My primary purpose in picking up the fourth volume of The Fielding Bible was to examine the way Robin Ventura increased his usage of shifts. It accomplished that purpose, sure, but it turns out there's a ton of other valuable information, both statistical and observational.
Take Gordon Beckham. for instance. Over the years, we have listened to Hawk Harrelson tell us that he's the best second baseman in the American League. Most of us won't go that far, but the general consensus around here is that Beckham is a good second baseman, and great on the pivot. Likewise, the Fans Scouting Report on FanGraphs reflects this solidifying reputation.
Yet the metrics haven't been nearly as enthusiastic about his overall defensive value. Whether looking at UZR or Defensive Runs Saved, he has always graded out at average, give or take a couple runs from year to year. It's never really made sense, but there's enough of a sample size that something must be holding him back.
The most valid theory pertained to where he set up on the field, perhaps in order to cover for the massive range deficiencies that plagued the first basemen next to Beckham (Paul Konerko and Adam Dunn, mainly). Indeed, The Fielding Bible says positioning is the problem -- but not laterally.
The write-up for Beckham's defense is lengthier than the others, mostly because this divide also shows up in TFB's own metrics. Beckham was three runs above average according to DRS, good for only 14th in the league. However, TFB's Scout's Defensive Rating showed that Beckham saved 10 plays in 2014, good for fourth-best in baseball. So what gives?
The discrepancy is a matter of poor positioning and instincts. Gordon plays shallower than almost every other second baseman, costing him a valuable fraction of a second before a hot grounder rushes by him. Though his athleticism is as good as it gets at second base, Beckham's lack of instincts have kept him from stepping ahead of the pack.
The Strong Arm of Beckham should have allowed him to play deeper, so this tendency still seems somewhat incongruous as described. Maybe the Sox ignored it. Maybe Beckham played where he was comfortable. Maybe the Sox' own metrics and reports say differently. Or maybe the problems at first base -- or Konerko's gravitational pull -- kept Beckham closer than most second basemen had to play.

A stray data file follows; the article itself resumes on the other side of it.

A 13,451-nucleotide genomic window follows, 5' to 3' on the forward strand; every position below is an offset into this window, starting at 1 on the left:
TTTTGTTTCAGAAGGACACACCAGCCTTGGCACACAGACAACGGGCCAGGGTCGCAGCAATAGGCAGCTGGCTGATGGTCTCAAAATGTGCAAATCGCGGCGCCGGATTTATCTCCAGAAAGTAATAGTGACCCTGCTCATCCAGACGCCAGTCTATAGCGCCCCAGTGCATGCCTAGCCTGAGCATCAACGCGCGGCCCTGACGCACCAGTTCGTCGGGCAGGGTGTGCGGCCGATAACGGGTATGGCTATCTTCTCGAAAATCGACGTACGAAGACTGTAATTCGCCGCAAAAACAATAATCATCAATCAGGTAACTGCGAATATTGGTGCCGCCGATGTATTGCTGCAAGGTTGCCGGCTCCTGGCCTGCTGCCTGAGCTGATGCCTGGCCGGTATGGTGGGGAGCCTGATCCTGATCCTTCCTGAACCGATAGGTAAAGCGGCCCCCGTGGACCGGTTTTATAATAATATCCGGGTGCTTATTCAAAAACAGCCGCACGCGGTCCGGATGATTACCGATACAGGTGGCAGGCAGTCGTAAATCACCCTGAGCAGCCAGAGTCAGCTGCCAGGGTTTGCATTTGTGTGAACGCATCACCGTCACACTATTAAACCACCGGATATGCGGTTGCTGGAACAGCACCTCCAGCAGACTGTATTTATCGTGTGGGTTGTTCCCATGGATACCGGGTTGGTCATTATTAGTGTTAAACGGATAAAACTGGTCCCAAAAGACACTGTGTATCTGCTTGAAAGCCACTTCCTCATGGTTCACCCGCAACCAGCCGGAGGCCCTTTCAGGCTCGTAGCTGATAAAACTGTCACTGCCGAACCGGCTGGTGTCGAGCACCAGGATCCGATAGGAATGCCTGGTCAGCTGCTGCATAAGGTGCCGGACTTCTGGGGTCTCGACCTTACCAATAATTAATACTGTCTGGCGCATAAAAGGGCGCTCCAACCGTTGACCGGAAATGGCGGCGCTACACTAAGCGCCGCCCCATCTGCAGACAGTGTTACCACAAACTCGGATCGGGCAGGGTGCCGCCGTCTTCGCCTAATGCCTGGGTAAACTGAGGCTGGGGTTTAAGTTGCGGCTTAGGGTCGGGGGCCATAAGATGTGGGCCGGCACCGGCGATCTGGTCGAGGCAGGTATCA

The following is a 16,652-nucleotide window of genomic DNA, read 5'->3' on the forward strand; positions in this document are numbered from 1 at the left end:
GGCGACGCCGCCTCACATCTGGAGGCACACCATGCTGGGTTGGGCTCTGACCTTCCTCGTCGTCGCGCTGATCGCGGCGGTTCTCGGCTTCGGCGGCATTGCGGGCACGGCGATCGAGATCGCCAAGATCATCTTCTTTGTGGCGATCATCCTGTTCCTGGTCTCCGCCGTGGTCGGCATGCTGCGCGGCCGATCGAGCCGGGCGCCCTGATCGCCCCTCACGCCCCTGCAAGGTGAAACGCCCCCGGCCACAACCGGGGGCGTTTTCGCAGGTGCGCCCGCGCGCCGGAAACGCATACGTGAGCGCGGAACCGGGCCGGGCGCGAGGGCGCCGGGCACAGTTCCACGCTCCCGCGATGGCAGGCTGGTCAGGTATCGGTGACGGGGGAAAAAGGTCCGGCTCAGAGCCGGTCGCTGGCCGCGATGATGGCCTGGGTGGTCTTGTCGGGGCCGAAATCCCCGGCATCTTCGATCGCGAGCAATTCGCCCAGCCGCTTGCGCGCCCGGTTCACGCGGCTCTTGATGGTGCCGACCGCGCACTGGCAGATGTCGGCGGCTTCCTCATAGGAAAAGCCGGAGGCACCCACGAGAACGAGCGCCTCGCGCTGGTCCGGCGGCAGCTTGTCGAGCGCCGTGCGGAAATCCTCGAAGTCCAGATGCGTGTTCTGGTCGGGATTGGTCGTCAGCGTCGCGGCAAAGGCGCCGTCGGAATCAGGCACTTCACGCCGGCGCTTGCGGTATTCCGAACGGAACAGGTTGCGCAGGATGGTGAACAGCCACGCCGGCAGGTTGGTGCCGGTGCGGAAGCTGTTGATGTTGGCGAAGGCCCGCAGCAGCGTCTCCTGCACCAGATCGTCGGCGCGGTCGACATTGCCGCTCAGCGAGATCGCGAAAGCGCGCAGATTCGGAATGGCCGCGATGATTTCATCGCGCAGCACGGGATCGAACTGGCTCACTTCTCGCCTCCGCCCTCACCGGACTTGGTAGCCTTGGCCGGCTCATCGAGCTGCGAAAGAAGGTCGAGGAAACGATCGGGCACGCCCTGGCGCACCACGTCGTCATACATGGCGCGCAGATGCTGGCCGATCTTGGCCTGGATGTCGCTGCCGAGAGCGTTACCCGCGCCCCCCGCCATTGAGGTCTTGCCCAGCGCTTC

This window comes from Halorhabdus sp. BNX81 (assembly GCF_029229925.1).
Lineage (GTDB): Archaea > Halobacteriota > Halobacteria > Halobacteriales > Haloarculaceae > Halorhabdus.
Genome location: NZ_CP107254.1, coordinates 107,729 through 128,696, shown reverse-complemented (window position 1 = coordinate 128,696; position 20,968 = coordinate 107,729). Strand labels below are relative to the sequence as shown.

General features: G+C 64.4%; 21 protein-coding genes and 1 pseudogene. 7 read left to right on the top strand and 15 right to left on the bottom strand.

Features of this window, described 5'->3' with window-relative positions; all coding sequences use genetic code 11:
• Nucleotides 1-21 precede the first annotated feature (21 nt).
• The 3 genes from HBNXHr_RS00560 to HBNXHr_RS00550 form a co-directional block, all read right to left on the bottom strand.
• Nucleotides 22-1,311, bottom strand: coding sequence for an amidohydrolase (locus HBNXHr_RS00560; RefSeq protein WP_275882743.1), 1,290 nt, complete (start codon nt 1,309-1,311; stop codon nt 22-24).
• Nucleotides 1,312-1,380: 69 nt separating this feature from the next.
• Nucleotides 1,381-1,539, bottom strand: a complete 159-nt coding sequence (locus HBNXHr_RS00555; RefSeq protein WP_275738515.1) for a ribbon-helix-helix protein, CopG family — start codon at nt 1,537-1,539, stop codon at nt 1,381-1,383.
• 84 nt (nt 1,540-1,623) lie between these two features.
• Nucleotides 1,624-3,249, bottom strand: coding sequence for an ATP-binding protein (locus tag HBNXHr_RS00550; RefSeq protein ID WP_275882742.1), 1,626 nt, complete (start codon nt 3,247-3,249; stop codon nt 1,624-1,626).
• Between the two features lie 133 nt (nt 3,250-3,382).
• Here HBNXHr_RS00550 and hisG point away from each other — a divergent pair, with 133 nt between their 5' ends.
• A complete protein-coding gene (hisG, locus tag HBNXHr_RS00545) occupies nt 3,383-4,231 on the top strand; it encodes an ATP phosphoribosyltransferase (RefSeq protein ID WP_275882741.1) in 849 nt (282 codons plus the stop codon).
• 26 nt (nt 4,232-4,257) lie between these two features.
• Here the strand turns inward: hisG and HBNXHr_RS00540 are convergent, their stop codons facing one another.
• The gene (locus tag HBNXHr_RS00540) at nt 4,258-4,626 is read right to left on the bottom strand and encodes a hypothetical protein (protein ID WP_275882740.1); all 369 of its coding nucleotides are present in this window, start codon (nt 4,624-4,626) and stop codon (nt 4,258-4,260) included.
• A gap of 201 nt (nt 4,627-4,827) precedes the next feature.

"The first aspect that most will notice about Flowers' game is his pitch framing and the distinct low target that he gives to each and every pitcher that he works with on the staff. Flowers will set up with a target consistently below the strike zone in hopes of establishing the lower part of the zone. [...] This works for Flowers in terms of the lower half of the strike zone, but he has trouble convincing umpires of the high strike."
Regarding his throwing, Flowers had one of the slowest pop times in baseball (two seconds from the catcher's mitt to the infielder's glove), but he compensated with the fifth-most accurate arm, according to the amount of time it took for the infielder to apply the tag. His first two throws of the 2015 season might have put him in a little bit of a hole in these departments.
Five more observations that stood out for one reason or another:
Bad news, Jose Abreu: "Abreu's first season defensively was one of the worst by any first baseman in baseball in 2014."
Good news, Adam LaRoche: "Possesses the calmest defensive approach in baseball. He has the ability of making every out made seem effortless, which makes for some of the most aesthetically pleasing defensive play at first base. LaRoche picks baseballs out of the first with a subtle flip of the glove." (It then goes on to criticize his declining playmaking ability on grounders, but hey, the guy can scoop.)
Mostly good news Adam Eaton: "Eaton saved the Sox 11 runs with his range and positioning in 2014, the fifth-highest total in baseball. ... In 2014, he cost the team two runs with his arm, while baserunners advanced an extra base 60 percent of the time on balls to hit to him."
Bad news, Melky Cabrera: "Cabrera still has enough speed to cover up for some of his mistakes, and he has pretty good range when he does get a good jump on the ball. Overall, though, his struggles in getting to catchable balls negate any positives he brings with his arm and athleticism."
Good news, Melky Cabrera: "To put it bluntly, Dayan Viciedo is one of the worst defensive corner outfielders in baseball. Both visual evidence of well below average athleticism and Viciedo's poor defensive numbers indicate that he is unable to cover ground at an acceptable level."